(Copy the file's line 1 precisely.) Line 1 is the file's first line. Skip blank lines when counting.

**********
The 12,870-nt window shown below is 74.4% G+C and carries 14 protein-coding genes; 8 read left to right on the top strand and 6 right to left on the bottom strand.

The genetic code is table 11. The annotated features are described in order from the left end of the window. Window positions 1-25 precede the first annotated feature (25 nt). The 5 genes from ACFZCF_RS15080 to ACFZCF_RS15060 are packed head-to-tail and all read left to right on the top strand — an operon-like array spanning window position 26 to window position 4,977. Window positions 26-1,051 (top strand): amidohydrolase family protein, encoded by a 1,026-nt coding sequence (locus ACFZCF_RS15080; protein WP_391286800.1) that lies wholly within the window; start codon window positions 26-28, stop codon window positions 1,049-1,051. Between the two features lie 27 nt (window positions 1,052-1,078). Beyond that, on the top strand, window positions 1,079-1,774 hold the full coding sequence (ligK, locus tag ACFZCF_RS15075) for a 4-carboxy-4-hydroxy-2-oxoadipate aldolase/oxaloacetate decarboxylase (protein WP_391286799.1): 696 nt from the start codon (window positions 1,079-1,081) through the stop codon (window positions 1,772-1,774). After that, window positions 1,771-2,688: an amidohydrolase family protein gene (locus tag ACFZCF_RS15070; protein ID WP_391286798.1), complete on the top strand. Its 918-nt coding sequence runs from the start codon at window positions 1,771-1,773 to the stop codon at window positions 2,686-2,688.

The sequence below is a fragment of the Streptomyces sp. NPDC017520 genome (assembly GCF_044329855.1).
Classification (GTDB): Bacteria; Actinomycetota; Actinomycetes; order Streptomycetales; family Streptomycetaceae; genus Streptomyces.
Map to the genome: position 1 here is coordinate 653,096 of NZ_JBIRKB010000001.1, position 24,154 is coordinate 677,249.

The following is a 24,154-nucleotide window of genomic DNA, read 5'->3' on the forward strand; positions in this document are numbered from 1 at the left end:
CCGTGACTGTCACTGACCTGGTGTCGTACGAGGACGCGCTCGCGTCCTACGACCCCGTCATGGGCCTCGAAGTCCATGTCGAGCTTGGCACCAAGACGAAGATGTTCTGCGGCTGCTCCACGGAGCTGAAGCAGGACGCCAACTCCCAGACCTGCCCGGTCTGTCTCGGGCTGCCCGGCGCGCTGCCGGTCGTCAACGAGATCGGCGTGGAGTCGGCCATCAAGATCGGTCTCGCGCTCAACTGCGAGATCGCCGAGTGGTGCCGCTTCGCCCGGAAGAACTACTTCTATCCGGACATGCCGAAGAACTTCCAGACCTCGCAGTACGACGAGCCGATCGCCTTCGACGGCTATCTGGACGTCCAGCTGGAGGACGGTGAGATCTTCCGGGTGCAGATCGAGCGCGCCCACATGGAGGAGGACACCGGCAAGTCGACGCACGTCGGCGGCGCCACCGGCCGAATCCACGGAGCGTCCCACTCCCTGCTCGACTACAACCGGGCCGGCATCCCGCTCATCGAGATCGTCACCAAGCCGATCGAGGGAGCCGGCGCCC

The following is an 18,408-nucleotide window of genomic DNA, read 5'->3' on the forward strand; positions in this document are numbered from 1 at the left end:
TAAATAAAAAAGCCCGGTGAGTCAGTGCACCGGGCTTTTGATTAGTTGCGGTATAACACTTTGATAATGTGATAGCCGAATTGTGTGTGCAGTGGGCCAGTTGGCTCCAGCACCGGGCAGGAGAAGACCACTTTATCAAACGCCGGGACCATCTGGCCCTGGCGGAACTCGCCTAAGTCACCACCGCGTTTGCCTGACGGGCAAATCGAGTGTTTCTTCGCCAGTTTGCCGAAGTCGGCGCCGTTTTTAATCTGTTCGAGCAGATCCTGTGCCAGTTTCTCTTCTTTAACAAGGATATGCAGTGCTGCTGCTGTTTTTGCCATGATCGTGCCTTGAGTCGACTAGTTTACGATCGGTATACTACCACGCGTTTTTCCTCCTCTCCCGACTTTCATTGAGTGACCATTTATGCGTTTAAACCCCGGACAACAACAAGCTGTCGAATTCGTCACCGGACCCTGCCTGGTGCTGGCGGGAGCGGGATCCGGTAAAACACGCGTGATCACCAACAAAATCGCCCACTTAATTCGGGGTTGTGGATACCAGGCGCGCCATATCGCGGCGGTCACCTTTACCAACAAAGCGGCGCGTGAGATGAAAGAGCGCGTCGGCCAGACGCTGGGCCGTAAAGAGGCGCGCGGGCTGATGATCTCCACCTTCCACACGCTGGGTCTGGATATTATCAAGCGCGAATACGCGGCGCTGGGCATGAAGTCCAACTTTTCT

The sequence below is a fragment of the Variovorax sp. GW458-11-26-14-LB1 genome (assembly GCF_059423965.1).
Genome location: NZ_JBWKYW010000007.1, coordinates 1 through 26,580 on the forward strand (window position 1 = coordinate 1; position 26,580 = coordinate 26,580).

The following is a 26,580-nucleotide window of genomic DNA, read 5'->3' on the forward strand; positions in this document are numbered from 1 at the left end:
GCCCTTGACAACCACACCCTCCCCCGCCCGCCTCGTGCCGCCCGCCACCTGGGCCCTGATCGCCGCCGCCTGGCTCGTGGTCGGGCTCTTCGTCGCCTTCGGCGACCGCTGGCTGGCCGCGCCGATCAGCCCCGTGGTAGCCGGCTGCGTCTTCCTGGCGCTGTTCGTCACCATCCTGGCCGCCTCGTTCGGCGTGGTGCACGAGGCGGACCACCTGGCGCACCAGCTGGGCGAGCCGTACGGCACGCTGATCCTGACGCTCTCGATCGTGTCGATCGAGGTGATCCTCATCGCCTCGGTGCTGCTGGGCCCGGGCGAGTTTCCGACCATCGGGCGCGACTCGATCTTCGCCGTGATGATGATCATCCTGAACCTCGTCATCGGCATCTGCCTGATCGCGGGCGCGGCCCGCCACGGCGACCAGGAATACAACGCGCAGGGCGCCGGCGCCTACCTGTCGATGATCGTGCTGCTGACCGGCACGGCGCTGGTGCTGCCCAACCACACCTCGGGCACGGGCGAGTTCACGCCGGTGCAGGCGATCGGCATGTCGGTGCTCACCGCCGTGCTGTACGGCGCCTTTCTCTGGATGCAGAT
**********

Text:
The 12,870-nt window shown below is 74.4% G+C and carries 14 protein-coding genes; 8 read left to right on the top strand and 6 right to left on the bottom strand.